I told him and he took the time to show me how to hook up an air line to the breach air system and blow the filter out.
We became fast friends, SP/4 Dave "Barney" Bartnez. He showed me alot! I spent the next 6 months learning about the Sheridan and running around with “A” troop on field training, exercises, and border duty.
About this time I was in the mess hall waiting in the chow line and talking with another California buddy, he was talking about being at Ft. Bliss with the 13th CAV. I piped up and said “I was at Ft. Bliss …for Redeye missile training”! The guy next to me in line turned around and asked “YOU… had Redeye training?” I told him “YUP, sure did!
I got number one in class and got to shoot the missile and everything!” …He didn’t say another word. Next morning at formation the Platoon Sgt. called me out and said that I was to go over to HHT (Headquarters Troop) and “temporary” help the Redeye section.
Seems they were going thru a Division Redeye test, and they were short of people! … (NOT like the “A” troop C.O. had indicated!) …So I trained with the Redeye section for about 3 weeks and on Dec. 7th, 1973 we took the Div. test, and as it ended up my team got No.1 in 3rd. Armor Division (Sgt. Robert "MO" Molin & myself), HHT troop & Redeye section never let me go back!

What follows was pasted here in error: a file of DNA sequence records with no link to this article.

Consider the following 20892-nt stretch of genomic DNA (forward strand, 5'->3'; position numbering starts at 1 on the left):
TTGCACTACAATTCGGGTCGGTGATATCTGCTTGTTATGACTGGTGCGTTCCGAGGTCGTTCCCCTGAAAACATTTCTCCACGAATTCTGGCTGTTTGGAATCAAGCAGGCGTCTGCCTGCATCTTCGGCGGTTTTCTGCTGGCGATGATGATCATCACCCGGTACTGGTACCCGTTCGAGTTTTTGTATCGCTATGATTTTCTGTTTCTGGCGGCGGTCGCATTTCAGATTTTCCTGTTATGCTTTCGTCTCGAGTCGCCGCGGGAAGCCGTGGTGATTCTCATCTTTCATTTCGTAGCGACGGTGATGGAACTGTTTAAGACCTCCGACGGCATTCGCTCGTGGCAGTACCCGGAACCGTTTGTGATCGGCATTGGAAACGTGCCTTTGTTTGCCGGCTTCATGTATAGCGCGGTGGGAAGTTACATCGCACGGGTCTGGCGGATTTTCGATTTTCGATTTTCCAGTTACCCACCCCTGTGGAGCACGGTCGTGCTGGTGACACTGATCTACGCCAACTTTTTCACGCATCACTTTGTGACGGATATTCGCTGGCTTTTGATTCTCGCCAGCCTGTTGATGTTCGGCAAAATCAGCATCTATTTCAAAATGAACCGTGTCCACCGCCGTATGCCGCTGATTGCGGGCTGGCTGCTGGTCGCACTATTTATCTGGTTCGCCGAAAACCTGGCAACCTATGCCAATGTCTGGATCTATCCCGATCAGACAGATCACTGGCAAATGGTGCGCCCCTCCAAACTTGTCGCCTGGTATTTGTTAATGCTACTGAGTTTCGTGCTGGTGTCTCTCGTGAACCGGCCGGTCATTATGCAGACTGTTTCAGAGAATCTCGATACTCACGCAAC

So I was transferred to HHT troop (with a little resistance from "A" troop.) It turned out to be one of the best times of my life! …
But it was one of the saddest too! June 74, I was going home on leave. Barney was still in "A" troop he was E.T.S.ing (End Time of Service) out of the Army and heading back home to Minnesota. I joked "I'd beat him home"! …And he'd joke "Yeah, but you got to come back"!
…A month later I was walking thru the front gate, back from leave. I knew the U.P. (Unit Police) at the gate was a guy I semi knew from A troop and he asking if I just got off leave? I don't know what gave it away? My new suit or a 3 week old beard!?? He turns serious, and asked if I knew about Barney? I said Yeah I knew he E.T.S. out.